In the YouTube video that accompanies Rod Dreher’s post about a lamentable culture-war skirmish in Tuscon, Ariz., check out the all-too-common verbiage:
Rachel: “I have to stay neutral on the subject. My personal beliefs shouldn’t be in the workplace.”
Adam M. Smith: “I believe that, too. I don’t believe corporations should be giving money to hateful groups. … This is a horrible corporation with horrible values.”
This now infamous exchange took place in the most ordinary of places: the drive-thru lane of a suburban fast-food restaurant. From their different walks of, and stations in, life — he a successful executive at a medical technology company; she a young service worker — the pair seemed to embrace, every so naturally and involuntarily, the credo of our civic religion of neutrality, the thing that underpins liberalism as it’s practiced in America. In a phrase, it is this: Make Money and Mind Your Own Business.
This is the statement of belief about which nearly everyone in our pluralistic society can agree. It’s not the “thickest” or morally expressive of credos, but it has proved durable. Free-market conservatives are as invested in it as progressive liberals are. The assimilation of blacks in the last century into mainstream American economic life was perhaps its greatest challenge as well as triumph. We told ourselves this: Our constitutional order was only partially flawed — and it was flawed in a convenient way. The problem was not its fundamental morality but rather that it excluded black citizens from their right to Make Money and Mind Their Own Business. The economic liberty of whites to do as they pleased with their private property was circumscribed. But federal coercion was the price we had to pay to uphold the legitimizing promise of the credo.
The assimilation of gays is turning out to be a more devilish task. On one side are traditionalist conservatives who believe, not without justification, that opposing same-sex marriage does not violate the neutralist credo. In this view, gays are free to make money and to live free from persecution. That they may not marry is merely a function of the immutable nature of an institution designed for a man and a woman. Traditionalists are saying, You are free to live as you please — but on the question of marriage, our hands are tied.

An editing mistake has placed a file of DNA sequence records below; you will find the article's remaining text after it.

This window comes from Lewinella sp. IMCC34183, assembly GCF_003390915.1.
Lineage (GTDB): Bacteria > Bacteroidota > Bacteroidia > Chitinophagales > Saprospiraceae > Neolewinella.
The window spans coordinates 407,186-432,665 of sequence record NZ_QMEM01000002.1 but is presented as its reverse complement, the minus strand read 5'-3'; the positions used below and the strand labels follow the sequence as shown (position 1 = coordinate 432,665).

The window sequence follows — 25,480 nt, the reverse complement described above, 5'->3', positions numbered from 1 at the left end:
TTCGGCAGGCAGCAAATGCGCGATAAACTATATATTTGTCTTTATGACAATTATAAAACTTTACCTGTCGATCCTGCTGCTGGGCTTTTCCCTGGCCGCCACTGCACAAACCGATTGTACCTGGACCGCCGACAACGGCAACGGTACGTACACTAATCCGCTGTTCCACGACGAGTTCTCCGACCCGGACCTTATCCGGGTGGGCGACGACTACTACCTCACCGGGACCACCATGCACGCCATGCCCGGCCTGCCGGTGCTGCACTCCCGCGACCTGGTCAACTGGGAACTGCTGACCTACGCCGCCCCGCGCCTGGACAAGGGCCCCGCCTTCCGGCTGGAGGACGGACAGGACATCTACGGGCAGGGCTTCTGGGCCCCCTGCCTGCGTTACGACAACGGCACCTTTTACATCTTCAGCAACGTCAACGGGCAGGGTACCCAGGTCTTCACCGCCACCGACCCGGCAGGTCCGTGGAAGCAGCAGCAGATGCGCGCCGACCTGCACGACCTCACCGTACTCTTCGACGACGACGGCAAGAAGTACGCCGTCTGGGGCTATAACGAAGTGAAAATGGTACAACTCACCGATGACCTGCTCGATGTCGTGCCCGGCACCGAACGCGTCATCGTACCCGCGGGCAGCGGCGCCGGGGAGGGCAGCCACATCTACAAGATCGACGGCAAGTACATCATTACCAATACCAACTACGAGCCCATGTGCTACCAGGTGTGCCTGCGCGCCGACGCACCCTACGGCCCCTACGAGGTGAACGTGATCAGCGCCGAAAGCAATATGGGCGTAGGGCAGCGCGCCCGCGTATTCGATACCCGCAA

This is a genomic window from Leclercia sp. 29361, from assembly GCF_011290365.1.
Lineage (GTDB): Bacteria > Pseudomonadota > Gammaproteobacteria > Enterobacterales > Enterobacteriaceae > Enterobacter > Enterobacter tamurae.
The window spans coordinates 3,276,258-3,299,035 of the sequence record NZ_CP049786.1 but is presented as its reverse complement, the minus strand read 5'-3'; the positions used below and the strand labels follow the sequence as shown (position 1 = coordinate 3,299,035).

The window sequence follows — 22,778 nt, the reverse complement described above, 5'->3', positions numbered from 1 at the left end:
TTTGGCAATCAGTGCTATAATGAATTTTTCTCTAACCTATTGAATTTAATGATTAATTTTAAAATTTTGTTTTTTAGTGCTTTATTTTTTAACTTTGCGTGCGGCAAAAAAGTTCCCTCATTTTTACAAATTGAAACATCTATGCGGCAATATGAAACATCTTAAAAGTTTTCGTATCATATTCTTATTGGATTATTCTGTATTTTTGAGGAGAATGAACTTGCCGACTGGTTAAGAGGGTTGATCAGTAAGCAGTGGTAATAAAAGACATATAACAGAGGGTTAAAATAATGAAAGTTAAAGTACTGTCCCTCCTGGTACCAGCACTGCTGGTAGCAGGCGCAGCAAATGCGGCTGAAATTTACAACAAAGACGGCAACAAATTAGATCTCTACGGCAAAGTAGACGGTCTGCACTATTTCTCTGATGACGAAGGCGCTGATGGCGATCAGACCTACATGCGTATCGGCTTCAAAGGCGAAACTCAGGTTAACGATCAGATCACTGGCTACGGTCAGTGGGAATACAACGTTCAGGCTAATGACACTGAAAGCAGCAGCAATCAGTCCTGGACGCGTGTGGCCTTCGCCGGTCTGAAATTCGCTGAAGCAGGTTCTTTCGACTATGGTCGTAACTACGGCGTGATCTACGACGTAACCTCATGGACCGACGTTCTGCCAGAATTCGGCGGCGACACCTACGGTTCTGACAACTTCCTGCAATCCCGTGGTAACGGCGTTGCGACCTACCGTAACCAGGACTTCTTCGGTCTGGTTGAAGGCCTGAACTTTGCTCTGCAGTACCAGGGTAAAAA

Even this justifiable position, though, can at times rub uncomfortably against the credo. Rachel, the Chick-fil-A employee, says she keeps her personal beliefs out the workplace. And so she does. But did the company’s CEO, Dan Cathy, similarly leave his personal beliefs out of the workplace? He of course has a right to express his beliefs as a private citizen, but in his capacity as the public face of a popular company, he manifestly did not.
The Adam M. Smiths of the world, too, are not so neatly aligned with the credo as they imagine. If he agrees with Rachel that one should leave one’s personal beliefs outside of the workplace, and that a company whose executives behave otherwise potentially exhibit “horrible values,” then what kind of company has, say, exemplary values? Starbucks? Does Smith believe companies should publicly affirm no values — or only the values that he shares?
Smith here has collided with George Santayana’s Conundrum. As the Spanish-born philosopher wrote in Dominations and Powers: Reflections on Liberty, Society, and Government:
So, all our grievances being righted and everyone quite free, we hoped in the nineteenth century to remain for ever in unchallengeable enjoyment of our private property, our private religions, and our private morals. … But there was a canker in this rose. The dearest friend and ally of the liberal was the reformer; perhaps even his own inmost self was a prepotent Will, not by any means content with being let alone, but aspiring to dominate everything. Why were all those traditional constraints so irksome? Why were all those old ideas so ridiculous? Because I had a Will of my own to satisfy and an opinion of my own to proclaim.
The logic of liberal neutrality often leads to liberal affirmation. Gays are no longer content to make money and mind their own business. They seek a broader validation. And the credo can’t give it to them.
Eventually, traditionalists are going to bend — because it’s in the nature of liberalism to make them bend.
In the meantime, tempers will flare.